I've been thinking about some running stuff lately. I do that a lot. Especially when I'm running. This particular line of thought links running to both the flow of water and the flight-line of airplanes. It's also related to trail vs. road/sidewalk. Everyone says trail running is better for your joints and such. And clearly there's a lot of sense in that because it provides a softer landing for each step/impact thereby sending less of a shock wave up through the body. And your toe-shoes help with that too - greatly reducing massive heal impact. But there's an additional factor that gets overlooked a lot. It has to do with minor variations. Minor variations in the surface on which you're running, I think, do as much for you as the softer surface of the trail. When you're running on a perfectly smooth and flat sidewalk or road your body is repeating almost the exact motion thousands of times over. Which seems would lead to a lot of stress being focused on very specific points in the body. Bringing on, essentially, a repetitive motion injury. I used to, on long runs, do some very short periods of sideways and backwards running to sort of shake out the body enough to try to get rid of a sort of repetitive motion induced body freeze. And in track practice in Oregon we used to due a lot of what we called form running which was also various drills like sideways, backward, high-step, long-stride, lunge, etc. running. I guess it sort of goes along with the idea of cross-training. If you're a runner or a cyclist or whatever it's best to do other things besides your specific discipline. It makes you a better, stronger performer even though it takes away from time focused on your chosen activity/sport. Getting back to my recent thoughts about running, on a small scale, trail running, even if it's just a dirt path with no obvious obstacles, provides just enough change in the surface with each step that it spreads the foot-fall impact over a greater area of the joint and body, reducing impact on any one specific point and including a slightly different combination of muscles use. Down in the Arroyo the path is mostly, seemingly, flat. But there's a lot of variation from sand to rock to little rocks to bigger rocks to ruts and sticks and the occasional fallen tree to climb over (an outstanding muscle mixer-upper). And there's a small amount of water down there. Some of the water is from rainfall, some from residential and equestrian center runoff. So, in places, the path takes on the form of a dry riverbed which is even more varied - the flowing water sorts the various sizes of river rock and sand. And it leaves a distinct path within the Arroyo path. A little dry riverbed. And, of course, rivers down travel in straight lines. They meander. They follow the path of least resistance. In Shinto, the attributes of water are much revered. Be like water, they say, I've heard. Water is patient and flexible and flowy and yet still powerful. It, water, seems to be the original follower of the saying, walk softly and carry a big stick. Lately on my Arroyo runs I've been seeking out these little dry rivers within the path. They tend to be more gravelly than the surrounding, higher layers of the path, the smaller sand and sediment particles having been washed away by the quietly powerful trickle of water. I follow these little rivers and it does two things for me. Maybe three. It forces me to pay attention to what I'm doing, where I'm stepping - each step becomes very real and in the moment. And it forces me to step well, with intention and proper form - landing poorly in gravel is not pretty. Or maybe it's four things or more. It also lifts my knees a little higher through the stride into a horse-like prance which adds to the slight change in joint/muscle usage. And, by following the river, I meander along with it. No more straight lines. Winding, winding down or upstream. It's this winding, this being like water, that really shuffles the run and stride and promotes a healthy non-repetitive style. So straight lines no good. But airplanes. What about the planes? They look to be flying straight across the sky. I can see their contrails, perfect vectors from here to Atlanta. Yes, maybe, on average. But there's these foot pedals down there in the cockpit, too. What the hell are those? Planes don't have a clutch, do they? No, but they do have a tail with a vertically aligned rudder. And while I'm no pilot, I believe that those pedals control that rudder. Or at least some similar mechanism that allows the plane to sort of drift left or right. Maybe it's more of a twist. I've noticed this a lot at airports and probably tv and such. Whether it's those pedals that cause/control this or not I'm interested to know but really doesn't make any difference to this thread because what I do know is that airplanes can/do drift/twist in midair. The tail kind of takes it's own line offset from the nose. It's kinda crazy and neat/rad to see this. Even those jumbos do it. So, back in the Arroyo, I find myself running along, maybe following the little dry riverbed and I notice that I'm drifting. My tail is on a different line than my nose, so to speak. I’m running forward but at a slight angle, one hip taking the lead. For a long time my first inclination when noticing this was to correct it. To straighten up and fly right. But now I believe, as I've learned from water and cross-training exercises, that allowing this drift to continue can be of benefit. We humans are not robots, are we? Each leg is a little different. One stronger, one longer, and the same with our entire body - we're not perfect; we're not mirror images left to right. There is no such think as running straight forward. You can't, or I should say, shouldn't bother trying to, perfect your stride to such a degree where everything is precision. Let yourself drift - at least sometimes. Now, as I'm writing this I'm remembering plenty of effort I've put in to perfecting stride over the years and I've even posted about it here before. I'm not trying to go back on my word as I think that is an important stage in the development of a runner, too. Both-And as a teacher used to say. When you get to the point in running when you're ready to work on aligning your stride, do it. And when you get to the point in your running when you're ready to let yourself drift, do that. Right now I'm "teasing out" (same teacher) this both-and practice in my running and it’s beginning to feel a lot like play as perhaps running should… with water and airplanes and robots and horses and the Arroyo as my guides.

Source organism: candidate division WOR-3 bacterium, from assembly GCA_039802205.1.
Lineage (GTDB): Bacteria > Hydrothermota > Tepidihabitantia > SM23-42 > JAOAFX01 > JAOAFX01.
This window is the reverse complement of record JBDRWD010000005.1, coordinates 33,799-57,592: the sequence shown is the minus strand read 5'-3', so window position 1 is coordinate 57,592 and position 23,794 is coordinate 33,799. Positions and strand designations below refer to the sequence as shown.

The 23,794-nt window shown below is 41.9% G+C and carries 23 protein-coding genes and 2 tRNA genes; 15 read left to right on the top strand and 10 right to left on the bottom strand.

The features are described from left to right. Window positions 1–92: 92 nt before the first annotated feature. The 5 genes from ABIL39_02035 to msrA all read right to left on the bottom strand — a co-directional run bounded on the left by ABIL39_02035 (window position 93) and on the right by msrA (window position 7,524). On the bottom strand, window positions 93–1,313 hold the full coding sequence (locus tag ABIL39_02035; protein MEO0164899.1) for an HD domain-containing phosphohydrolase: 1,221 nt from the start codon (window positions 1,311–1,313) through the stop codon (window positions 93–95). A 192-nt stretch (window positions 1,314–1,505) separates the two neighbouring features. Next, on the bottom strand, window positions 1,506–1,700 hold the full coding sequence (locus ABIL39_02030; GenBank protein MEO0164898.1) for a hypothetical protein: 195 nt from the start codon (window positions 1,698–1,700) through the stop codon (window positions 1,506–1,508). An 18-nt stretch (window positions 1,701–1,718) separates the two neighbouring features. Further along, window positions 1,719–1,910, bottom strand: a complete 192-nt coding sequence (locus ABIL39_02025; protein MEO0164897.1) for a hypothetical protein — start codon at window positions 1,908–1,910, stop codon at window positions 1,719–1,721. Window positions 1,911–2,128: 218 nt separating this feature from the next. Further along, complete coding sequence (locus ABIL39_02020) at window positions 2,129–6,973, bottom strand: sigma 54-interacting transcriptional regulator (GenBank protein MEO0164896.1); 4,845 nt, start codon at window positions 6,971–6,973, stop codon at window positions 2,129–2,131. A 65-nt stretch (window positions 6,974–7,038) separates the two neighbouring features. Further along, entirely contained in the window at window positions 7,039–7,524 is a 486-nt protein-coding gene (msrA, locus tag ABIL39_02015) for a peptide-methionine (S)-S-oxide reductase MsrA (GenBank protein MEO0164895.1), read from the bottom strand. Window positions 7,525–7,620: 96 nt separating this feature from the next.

Sunday, January 8, 2012